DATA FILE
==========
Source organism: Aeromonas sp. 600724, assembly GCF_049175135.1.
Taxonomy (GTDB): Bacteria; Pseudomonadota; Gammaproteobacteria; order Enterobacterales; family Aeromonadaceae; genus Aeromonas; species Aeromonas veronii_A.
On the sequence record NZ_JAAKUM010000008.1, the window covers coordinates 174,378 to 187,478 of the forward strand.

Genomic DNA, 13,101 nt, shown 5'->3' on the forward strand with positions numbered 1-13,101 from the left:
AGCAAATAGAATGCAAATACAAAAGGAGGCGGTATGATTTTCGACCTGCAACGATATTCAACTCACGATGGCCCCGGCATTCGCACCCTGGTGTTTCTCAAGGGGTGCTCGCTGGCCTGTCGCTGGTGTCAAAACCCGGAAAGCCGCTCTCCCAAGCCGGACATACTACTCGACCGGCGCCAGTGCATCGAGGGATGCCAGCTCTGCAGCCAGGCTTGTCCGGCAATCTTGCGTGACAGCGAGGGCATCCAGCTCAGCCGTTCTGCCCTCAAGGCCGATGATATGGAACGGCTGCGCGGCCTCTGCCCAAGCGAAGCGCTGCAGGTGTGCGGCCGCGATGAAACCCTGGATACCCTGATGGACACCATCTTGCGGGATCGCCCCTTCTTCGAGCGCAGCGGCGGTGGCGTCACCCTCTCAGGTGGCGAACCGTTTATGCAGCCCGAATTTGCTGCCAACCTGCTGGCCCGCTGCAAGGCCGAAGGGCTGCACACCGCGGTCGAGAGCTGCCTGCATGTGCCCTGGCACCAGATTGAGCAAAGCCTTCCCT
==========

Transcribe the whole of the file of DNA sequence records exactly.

Source organism: Aeromonas sp. 600724, assembly GCF_049175135.1.
Taxonomy (GTDB): Bacteria; Pseudomonadota; Gammaproteobacteria; order Enterobacterales; family Aeromonadaceae; genus Aeromonas; species Aeromonas veronii_A.
On the sequence record NZ_JAAKUM010000008.1, the window covers coordinates 174,378 to 187,478 of the forward strand.

Genomic DNA, 13,101 nt, shown 5'->3' on the forward strand with positions numbered 1-13,101 from the left:
AGCAAATAGAATGCAAATACAAAAGGAGGCGGTATGATTTTCGACCTGCAACGATATTCAACTCACGATGGCCCCGGCATTCGCACCCTGGTGTTTCTCAAGGGGTGCTCGCTGGCCTGTCGCTGGTGTCAAAACCCGGAAAGCCGCTCTCCCAAGCCGGACATACTACTCGACCGGCGCCAGTGCATCGAGGGATGCCAGCTCTGCAGCCAGGCTTGTCCGGCAATCTTGCGTGACAGCGAGGGCATCCAGCTCAGCCGTTCTGCCCTCAAGGCCGATGATATGGAACGGCTGCGCGGCCTCTGCCCAAGCGAAGCGCTGCAGGTGTGCGGCCGCGATGAAACCCTGGATACCCTGATGGACACCATCTTGCGGGATCGCCCCTTCTTCGAGCGCAGCGGCGGTGGCGTCACCCTCTCAGGTGGCGAACCGTTTATGCAGCCCGAATTTGCTGCCAACCTGCTGGCCCGCTGCAAGGCCGAAGGGCTGCACACCGCGGTCGAGAGCTGCCTGCATGTGCCCTGGCACCAGATTGAGCAAAGCCTTCCCT